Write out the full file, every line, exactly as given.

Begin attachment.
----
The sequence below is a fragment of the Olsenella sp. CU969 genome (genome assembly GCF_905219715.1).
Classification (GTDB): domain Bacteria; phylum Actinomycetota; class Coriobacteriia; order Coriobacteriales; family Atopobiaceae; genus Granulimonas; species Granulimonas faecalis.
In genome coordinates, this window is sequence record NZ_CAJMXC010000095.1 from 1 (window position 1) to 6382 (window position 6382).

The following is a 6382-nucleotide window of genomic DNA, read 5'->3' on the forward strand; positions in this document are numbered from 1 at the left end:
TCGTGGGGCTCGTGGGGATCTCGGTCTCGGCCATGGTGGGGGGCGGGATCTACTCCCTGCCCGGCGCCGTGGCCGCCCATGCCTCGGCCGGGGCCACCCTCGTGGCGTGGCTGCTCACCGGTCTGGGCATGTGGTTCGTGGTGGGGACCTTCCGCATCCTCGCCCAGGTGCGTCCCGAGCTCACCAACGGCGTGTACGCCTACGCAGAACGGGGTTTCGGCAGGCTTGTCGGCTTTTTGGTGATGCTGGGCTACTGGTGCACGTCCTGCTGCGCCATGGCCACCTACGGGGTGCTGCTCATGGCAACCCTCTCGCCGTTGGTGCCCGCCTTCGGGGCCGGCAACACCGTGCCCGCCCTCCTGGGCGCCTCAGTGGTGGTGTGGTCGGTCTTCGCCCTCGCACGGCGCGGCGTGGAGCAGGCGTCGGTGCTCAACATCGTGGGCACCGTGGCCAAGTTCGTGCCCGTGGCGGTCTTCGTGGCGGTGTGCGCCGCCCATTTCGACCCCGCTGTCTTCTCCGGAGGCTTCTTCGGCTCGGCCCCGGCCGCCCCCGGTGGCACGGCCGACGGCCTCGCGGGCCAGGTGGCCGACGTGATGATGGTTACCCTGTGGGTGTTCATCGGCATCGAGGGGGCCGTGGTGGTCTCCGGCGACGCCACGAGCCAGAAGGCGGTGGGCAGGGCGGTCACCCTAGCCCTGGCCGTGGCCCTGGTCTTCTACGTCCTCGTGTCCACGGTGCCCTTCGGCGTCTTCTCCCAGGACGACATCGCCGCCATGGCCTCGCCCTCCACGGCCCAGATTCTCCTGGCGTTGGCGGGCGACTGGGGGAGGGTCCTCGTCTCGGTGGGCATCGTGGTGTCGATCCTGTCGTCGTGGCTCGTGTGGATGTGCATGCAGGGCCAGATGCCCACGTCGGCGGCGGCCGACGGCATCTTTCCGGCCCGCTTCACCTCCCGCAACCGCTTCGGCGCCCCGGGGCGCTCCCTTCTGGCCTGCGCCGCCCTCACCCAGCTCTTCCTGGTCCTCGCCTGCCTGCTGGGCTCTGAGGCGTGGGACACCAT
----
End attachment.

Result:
The sequence below is a fragment of the Olsenella sp. CU969 genome (genome assembly GCF_905219715.1).
Classification (GTDB): domain Bacteria; phylum Actinomycetota; class Coriobacteriia; order Coriobacteriales; family Atopobiaceae; genus Granulimonas; species Granulimonas faecalis.
In genome coordinates, this window is sequence record NZ_CAJMXC010000095.1 from 1 (window position 1) to 6382 (window position 6382).

The following is a 6382-nucleotide window of genomic DNA, read 5'->3' on the forward strand; positions in this document are numbered from 1 at the left end:
TCGTGGGGCTCGTGGGGATCTCGGTCTCGGCCATGGTGGGGGGCGGGATCTACTCCCTGCCCGGCGCCGTGGCCGCCCATGCCTCGGCCGGGGCCACCCTCGTGGCGTGGCTGCTCACCGGTCTGGGCATGTGGTTCGTGGTGGGGACCTTCCGCATCCTCGCCCAGGTGCGTCCCGAGCTCACCAACGGCGTGTACGCCTACGCAGAACGGGGTTTCGGCAGGCTTGTCGGCTTTTTGGTGATGCTGGGCTACTGGTGCACGTCCTGCTGCGCCATGGCCACCTACGGGGTGCTGCTCATGGCAACCCTCTCGCCGTTGGTGCCCGCCTTCGGGGCCGGCAACACCGTGCCCGCCCTCCTGGGCGCCTCAGTGGTGGTGTGGTCGGTCTTCGCCCTCGCACGGCGCGGCGTGGAGCAGGCGTCGGTGCTCAACATCGTGGGCACCGTGGCCAAGTTCGTGCCCGTGGCGGTCTTCGTGGCGGTGTGCGCCGCCCATTTCGACCCCGCTGTCTTCTCCGGAGGCTTCTTCGGCTCGGCCCCGGCCGCCCCCGGTGGCACGGCCGACGGCCTCGCGGGCCAGGTGGCCGACGTGATGATGGTTACCCTGTGGGTGTTCATCGGCATCGAGGGGGCCGTGGTGGTCTCCGGCGACGCCACGAGCCAGAAGGCGGTGGGCAGGGCGGTCACCCTAGCCCTGGCCGTGGCCCTGGTCTTCTACGTCCTCGTGTCCACGGTGCCCTTCGGCGTCTTCTCCCAGGACGACATCGCCGCCATGGCCTCGCCCTCCACGGCCCAGATTCTCCTGGCGTTGGCGGGCGACTGGGGGAGGGTCCTCGTCTCGGTGGGCATCGTGGTGTCGATCCTGTCGTCGTGGCTCGTGTGGATGTGCATGCAGGGCCAGATGCCCACGTCGGCGGCGGCCGACGGCATCTTTCCGGCCCGCTTCACCTCCCGCAACCGCTTCGGCGCCCCGGGGCGCTCCCTTCTGGCCTGCGCCGCCCTCACCCAGCTCTTCCTGGTCCTCGCCTGCCTGCTGGGCTCTGAGGCGTGGGACACCAT